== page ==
It is obviously his home. There are 2 salons – one for summer and one for winter, the latter he described as the ‘dogs’ salon’ – where he plays with them on the floor each evening! Upstairs we saw the lady’s bedroom suite; it had been his mother’s and there were photos of his father and of him aged 7 with his 2 brothers on the dressing table.
The ‘parc’ (grounds) are extensive but far from manicured. He said they were previously kept pristine by the use of pesticides which he has stopped. So there are weeds and the paths are sprouting but it all adds to the general feel of the place. Many of the trees are very old – a chestnut tree over 200 years old – so are all protected and he has to get permission to cut or prune them.
An absolutely delightful visit!
Chateau-fort de Rambures
We took a day out from Abbeyville to visit Mers-les-Bains and stopped off at Chateau-fort de Rambures. Another delightful visit!
Chateau Rambures was constructed in the middle ages in the style of a military fortress of the 15th century and was one of the first castles in Europe to be constructed almost exclusively in bricks. This fortified chateau was certainly built to repel all boarders! The walls are between 2.5m and 8m thick & were designed so that the stone canonballs would glance off the rounded walls. It was further protected by a moat and drawbridge.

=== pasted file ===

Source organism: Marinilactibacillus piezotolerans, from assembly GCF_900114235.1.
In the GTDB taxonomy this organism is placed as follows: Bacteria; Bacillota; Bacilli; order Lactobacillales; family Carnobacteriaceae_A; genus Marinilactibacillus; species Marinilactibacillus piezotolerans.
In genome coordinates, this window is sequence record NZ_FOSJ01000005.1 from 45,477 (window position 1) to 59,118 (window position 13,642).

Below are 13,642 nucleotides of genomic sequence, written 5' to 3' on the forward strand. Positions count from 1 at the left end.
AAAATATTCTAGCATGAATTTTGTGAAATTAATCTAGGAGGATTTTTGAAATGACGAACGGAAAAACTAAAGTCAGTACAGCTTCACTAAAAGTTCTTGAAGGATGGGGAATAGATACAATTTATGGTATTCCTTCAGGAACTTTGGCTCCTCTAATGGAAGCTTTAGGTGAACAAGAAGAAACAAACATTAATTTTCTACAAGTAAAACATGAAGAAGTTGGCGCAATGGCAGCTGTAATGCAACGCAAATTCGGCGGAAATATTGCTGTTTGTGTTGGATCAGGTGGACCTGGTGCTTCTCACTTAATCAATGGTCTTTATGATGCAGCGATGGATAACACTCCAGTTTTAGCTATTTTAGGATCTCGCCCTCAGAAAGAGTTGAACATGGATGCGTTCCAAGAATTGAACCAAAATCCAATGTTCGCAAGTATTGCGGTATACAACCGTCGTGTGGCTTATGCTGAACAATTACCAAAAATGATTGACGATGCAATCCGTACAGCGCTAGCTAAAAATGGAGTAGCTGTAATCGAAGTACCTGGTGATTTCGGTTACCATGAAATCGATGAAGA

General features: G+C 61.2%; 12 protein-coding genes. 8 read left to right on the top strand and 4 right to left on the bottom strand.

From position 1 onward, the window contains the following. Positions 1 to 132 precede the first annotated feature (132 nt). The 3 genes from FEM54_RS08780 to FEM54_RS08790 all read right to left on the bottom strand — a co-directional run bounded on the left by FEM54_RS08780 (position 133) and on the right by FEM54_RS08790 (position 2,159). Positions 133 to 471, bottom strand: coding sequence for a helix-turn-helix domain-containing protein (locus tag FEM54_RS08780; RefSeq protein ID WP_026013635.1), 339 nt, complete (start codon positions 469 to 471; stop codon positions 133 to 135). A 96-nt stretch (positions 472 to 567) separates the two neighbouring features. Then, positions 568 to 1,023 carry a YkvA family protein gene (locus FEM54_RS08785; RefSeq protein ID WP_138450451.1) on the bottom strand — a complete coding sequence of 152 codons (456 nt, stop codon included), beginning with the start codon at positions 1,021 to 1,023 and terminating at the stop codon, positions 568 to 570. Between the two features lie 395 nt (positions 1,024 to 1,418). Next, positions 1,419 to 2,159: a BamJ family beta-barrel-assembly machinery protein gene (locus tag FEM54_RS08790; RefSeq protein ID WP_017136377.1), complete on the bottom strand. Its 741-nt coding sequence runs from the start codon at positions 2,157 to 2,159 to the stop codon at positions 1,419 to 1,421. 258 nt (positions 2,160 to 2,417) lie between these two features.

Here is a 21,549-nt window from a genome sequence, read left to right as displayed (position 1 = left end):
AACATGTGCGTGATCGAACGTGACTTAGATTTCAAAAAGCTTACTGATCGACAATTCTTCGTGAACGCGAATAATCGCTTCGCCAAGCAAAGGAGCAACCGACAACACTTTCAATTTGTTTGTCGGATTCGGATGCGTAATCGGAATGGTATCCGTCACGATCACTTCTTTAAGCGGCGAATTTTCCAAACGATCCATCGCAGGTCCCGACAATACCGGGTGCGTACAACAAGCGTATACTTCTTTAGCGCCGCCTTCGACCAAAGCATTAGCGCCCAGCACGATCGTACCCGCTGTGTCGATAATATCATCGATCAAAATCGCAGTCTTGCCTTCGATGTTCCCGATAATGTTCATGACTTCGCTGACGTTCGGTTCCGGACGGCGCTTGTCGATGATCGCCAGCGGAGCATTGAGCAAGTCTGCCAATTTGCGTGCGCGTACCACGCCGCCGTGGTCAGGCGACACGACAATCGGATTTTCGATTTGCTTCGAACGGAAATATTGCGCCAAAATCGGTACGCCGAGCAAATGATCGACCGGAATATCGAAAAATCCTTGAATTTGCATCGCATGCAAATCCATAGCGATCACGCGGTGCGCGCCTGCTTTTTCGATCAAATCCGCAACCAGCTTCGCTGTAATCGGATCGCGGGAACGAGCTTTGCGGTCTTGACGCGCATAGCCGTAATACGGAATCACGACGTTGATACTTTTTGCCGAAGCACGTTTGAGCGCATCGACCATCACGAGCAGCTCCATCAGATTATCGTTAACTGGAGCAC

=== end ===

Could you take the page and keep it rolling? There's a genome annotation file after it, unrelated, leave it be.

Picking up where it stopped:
The castle contains very interesting Picardy furniture from the 15th, 16th and 17th centuries. We were told that all chateaux were supposed to provide a designated room for when the king might drop by! We were shown a room with furniture of the period just off the extensive cellars. When a previous owner was renovating the chateau she decided that this ‘spare’ room would be presented as the king’s room although he would never have stayed in it.
Privately owned, the family now live in the large house beside the chateau, so that the chateau can be open to the public. The surrounding parc is beautiful with magnificent trees, a little chapel…
and a most amazing rose garden with over 500 varieties of roses! Beautiful to see and to smell!
Chateau feodal (feudal chateau)
As we were driving back from Chateau de Bagatelle we spotted a sign for another chateau in the village of Eaucourt – so we did a U-turn and came upon the Chateau feodal, which is in the process of being excavated by the Jules Verne Dept of Archaelogy of Amiens university, prior to being reconstructed – the whole process is expected to take about 30 years.
We didn’t get a private guided tour this time but it is obviously attracting a great deal of interest – lots of people, families, throughout the site. In the nearby riverside bar – Peniche Jessy – we learnt that bus loads of schoolkids are brought here to see the excavations in progress.
So four very different chateaux and very different experiences for us.